JoshuaJSlone - Introduction


Hello all, JoshuaJSlone here. If you're reading this blog at this early point you've probably seen me around at someplace like NeoGAF. Before I get to posting regular sales information, though, I thought I'd quickly run through my recent history in this area, and thus why PantherLotus thought it worth asking me to join him here.

For years I followed the monthly NPD sales data at GAF and participated in the conversations. Probably the farther back you go the more spinning you'll see from me. A pretty big Nintendo fan, I'm probably one of the guys talking about GameCube month-over-month percentage improvement and generally meaningless stuff like that. It was the launch of DS and PSP in Japan that took things to the next level, though.

In the early months of DS and PSP we had a particularly interesting situation. Two major competitors launching a week apart. Two very different approaches to hardware. One hardware with a massive early lead, but starting to fall behind in the weekly numbers. This led to me making a weekly post about how long it would take the PSP to catch up to DS at that week's rate, and more other stats as I thought of them and added them as columns in my spreadsheet. I'd occasionally make an image to go along with these numbers, but I was dissatisfied with the apparent options in programs like My initial desire was to produce pie charts with a constant scale, so one could not only get an idea of weekly percentage splits, but also when a certain week's sales were particularly large or small. This was on the backburner for a long time, but eventually I found JpGraph, a software used for creating charts online. With a bit of discovering PHP (close enough to other programming languages I'd used) and rediscovering SQL databases (which I'd worked with a few years before), I was in mid-2006 able to make the pies of my dreams.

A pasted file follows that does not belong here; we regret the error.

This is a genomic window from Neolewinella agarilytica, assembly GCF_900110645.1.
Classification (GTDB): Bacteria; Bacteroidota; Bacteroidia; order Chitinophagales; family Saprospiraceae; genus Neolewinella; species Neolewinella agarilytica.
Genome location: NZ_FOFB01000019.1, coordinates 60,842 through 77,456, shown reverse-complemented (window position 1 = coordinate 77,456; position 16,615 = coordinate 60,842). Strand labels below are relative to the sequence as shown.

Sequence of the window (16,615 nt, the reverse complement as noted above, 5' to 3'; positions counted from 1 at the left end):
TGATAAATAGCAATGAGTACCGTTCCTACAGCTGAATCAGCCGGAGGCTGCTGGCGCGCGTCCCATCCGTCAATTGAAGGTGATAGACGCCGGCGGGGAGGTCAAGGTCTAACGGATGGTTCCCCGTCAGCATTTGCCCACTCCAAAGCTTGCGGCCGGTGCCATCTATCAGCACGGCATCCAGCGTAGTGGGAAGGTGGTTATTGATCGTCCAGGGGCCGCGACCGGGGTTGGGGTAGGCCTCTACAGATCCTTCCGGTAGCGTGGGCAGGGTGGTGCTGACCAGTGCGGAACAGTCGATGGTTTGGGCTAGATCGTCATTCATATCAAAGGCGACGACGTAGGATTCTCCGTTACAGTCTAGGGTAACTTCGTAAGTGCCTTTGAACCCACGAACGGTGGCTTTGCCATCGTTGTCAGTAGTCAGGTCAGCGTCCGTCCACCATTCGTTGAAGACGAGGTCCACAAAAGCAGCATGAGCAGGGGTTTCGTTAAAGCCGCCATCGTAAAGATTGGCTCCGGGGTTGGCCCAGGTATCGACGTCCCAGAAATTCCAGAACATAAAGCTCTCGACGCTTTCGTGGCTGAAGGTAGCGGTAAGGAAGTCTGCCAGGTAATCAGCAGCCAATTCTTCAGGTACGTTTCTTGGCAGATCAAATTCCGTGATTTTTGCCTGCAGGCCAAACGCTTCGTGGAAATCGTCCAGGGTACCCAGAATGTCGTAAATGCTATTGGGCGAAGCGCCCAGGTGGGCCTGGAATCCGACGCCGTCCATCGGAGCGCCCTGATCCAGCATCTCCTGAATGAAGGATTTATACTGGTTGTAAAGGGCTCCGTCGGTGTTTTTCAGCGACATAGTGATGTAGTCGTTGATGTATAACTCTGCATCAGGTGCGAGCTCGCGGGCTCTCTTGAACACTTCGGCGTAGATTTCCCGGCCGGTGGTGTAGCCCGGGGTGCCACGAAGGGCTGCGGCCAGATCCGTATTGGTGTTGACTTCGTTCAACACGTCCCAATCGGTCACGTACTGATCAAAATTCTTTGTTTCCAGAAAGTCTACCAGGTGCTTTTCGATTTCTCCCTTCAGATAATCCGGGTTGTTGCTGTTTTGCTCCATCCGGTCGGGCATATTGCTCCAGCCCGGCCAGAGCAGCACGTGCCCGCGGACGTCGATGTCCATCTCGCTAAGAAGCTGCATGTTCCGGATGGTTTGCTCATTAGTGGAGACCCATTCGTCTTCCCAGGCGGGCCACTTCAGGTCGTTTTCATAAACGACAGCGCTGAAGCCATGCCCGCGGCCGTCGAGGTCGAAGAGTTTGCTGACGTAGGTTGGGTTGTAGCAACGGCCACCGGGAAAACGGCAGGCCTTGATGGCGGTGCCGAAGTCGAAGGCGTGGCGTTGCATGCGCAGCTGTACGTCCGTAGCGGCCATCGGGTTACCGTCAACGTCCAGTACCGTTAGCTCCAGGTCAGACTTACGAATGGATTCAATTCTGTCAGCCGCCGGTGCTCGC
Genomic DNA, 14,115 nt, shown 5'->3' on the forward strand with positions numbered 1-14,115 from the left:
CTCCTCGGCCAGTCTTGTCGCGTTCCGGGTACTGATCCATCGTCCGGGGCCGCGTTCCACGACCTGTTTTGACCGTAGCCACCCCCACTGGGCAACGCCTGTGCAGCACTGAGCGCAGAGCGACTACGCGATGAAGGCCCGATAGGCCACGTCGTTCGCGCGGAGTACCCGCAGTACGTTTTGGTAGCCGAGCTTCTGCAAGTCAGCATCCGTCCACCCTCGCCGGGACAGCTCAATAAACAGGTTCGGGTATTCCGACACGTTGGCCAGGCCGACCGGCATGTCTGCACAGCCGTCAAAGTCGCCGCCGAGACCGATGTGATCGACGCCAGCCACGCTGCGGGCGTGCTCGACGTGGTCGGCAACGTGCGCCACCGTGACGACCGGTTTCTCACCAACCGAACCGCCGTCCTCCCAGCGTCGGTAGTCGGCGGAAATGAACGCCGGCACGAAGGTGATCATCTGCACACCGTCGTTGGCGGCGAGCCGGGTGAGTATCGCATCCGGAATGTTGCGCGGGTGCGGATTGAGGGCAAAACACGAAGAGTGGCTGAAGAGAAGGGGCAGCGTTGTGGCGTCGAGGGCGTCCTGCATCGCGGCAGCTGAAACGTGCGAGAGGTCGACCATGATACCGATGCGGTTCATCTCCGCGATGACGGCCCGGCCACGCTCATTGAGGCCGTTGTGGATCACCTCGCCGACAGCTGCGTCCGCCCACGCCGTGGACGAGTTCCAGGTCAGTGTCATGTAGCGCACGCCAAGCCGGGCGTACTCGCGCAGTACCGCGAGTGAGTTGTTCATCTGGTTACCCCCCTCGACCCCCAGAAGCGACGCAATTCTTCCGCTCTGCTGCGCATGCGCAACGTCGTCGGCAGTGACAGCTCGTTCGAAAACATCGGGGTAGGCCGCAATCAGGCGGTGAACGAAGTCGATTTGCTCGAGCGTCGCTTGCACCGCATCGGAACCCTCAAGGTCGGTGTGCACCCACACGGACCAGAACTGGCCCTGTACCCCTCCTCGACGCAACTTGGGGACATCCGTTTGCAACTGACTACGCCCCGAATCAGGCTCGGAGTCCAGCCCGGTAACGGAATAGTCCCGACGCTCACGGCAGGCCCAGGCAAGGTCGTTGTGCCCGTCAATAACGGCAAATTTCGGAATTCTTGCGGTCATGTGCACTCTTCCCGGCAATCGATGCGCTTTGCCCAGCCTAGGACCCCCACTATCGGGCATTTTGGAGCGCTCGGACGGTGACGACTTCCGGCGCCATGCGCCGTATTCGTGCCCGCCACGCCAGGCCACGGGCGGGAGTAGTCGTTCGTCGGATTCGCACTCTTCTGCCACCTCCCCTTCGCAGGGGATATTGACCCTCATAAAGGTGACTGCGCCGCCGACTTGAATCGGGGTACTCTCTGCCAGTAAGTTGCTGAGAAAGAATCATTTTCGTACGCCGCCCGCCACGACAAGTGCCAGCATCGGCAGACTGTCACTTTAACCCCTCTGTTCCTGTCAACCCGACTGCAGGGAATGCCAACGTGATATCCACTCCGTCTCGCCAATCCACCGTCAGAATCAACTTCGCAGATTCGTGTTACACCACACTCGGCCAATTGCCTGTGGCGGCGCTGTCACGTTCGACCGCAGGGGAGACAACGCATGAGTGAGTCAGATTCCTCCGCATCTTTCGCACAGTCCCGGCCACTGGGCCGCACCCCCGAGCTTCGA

That complete, though, I realized that with JpGraph's other abilities there were many other display possibilities using the same sales data. Bar graphs, line graphs, pie graphs modified to look like Pac-Man, and variations thereof. With improvements and the occasional big addition like hardware shipment data or Japanese software sales data, that's what's become the set of tools available at Garaph.

Panther's focus is on making beautiful static images to display the facts in a large number of ways, while mine is more on a limited but versatile set of tools that can show some quite interesting things if you ask it the right questions with the right parameters. As the guy who set up the tools, I'm in a particularly good position to know what can be asked and how to do so.


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